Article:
Comparison: Truck Accidents vs. Car Accidents




truck vs car accidentTraveling our roadways everyday is risky. Even when we, as drivers, do our best to drive safely and follow the road rules, there are always fellow motorists who speed, drive recklessly, distracted, or intoxicated- increasing our chances of being involved in an accident.

When people hear about vehicle accidents, many assume that a passenger vehicle (car) was involved, but many truck accidents occur daily as well. In 2011, 32,367 people were killed in the estimated 5,338,000 police-reported motor vehicle traffic crashes and 2,217,000 people were injured; that’s a startling average of 89 people dying each day in motor vehicle crashes, or one every 16 minutes.

Car vs. Truck: Does it Matter in the Event of an Accident?



Some people think they will be safer in a passenger car, while others assume that a truck is the safest place to be in the event of an accident. According to the Insurance Institute for Highway Safety, small or lighter vehicles (such as passenger cars) have less structure and size to absorb crash energy, resulting in higher crash force. In the event of an accident between a light vehicle and a heavier vehicle, more damage will occur to the lighter weight vehicle.

However, pickup trucks and SUVs are more likely to be in single-vehicle crashes resulting in a rollover, as such vehicles are known for their rollover risks. While trucks are generally safer, due to weight and size, it all depends on the accident itself. Passenger cars are often no match to a large truck (such as a semi-truck) as the weight differential is much different, and smaller cars could be easily crushed, run off the road, or destroyed head-on. Often times, passenger car drivers hang out in the “blind spot” of a larger truck, putting their lives at greater risk in the event of a collision between the two types of vehicles.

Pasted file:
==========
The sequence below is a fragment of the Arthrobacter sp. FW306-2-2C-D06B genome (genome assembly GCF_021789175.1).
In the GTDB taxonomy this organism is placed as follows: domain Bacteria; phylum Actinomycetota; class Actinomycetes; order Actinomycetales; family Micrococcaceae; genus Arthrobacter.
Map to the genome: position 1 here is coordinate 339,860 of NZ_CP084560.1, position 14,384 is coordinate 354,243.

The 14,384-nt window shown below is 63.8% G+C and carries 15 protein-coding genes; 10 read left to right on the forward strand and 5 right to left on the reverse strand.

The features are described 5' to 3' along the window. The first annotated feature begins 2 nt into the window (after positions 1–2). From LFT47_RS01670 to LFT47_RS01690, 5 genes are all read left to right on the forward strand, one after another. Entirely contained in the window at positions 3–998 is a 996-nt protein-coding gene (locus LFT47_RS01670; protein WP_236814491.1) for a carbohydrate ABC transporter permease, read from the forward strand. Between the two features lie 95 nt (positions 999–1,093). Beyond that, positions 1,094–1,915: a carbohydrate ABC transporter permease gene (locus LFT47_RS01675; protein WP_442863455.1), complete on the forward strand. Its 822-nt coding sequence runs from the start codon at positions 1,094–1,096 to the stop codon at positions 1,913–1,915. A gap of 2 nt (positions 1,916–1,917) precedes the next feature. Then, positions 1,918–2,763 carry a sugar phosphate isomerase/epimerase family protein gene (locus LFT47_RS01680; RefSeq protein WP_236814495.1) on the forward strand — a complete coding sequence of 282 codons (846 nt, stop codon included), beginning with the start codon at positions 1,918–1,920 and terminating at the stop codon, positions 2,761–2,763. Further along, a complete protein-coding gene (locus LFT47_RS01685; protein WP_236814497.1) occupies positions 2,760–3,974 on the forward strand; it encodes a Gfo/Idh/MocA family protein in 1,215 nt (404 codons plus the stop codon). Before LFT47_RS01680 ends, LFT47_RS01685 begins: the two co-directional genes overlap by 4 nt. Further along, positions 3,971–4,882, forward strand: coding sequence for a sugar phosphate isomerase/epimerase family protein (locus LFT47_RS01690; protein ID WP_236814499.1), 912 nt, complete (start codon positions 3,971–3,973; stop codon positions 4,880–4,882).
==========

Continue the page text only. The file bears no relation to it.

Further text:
According to the National Highway Traffic Safety Administration’s National Center for Statistics and Analysis, more accidents occurred with cars than with trucks in 2011:

  • The number of occupants killed in accidents involving: passenger cars (11,981), light trucks (9,272) and large trucks (635).
  • The number of occupants injured in accidents involving: passenger cars (1,240,000), light trucks (728,000) and large trucks (23,000).
  • In 2011, there were 9,878 alcohol-impaired-driving fatalities including drivers with a BAC of 0.08 or higher, 24% for drivers of passenger cars, 21% for light-truck drivers, and 1% for drivers of large trucks.
  • 3,757 of all motor vehicle traffic fatalities involved large trucks (more than 10,000 pounds). Of those crashes, 72% were occupants of other vehicles and 17% were occupants of large trucks. 70% of large trucks collided with other vehicles in transit.

Regardless of what type of vehicle you operate, a passenger car or a “big rig”, it is important to buckle up, stay focused on the road, never drink and drive and always pay attention to the driving behaviors of fellow motorists. While the chances of being injured or killed in a traffic accident are higher if you drive a smaller vehicle, it is important for drivers of large trucks to remember that they are not invincible (even though they drive the biggest vehicle on the road). Vehicles can be dangerous, as can the driving habits of others. Make your safety your number one priority, regardless of the vehicle you drive!





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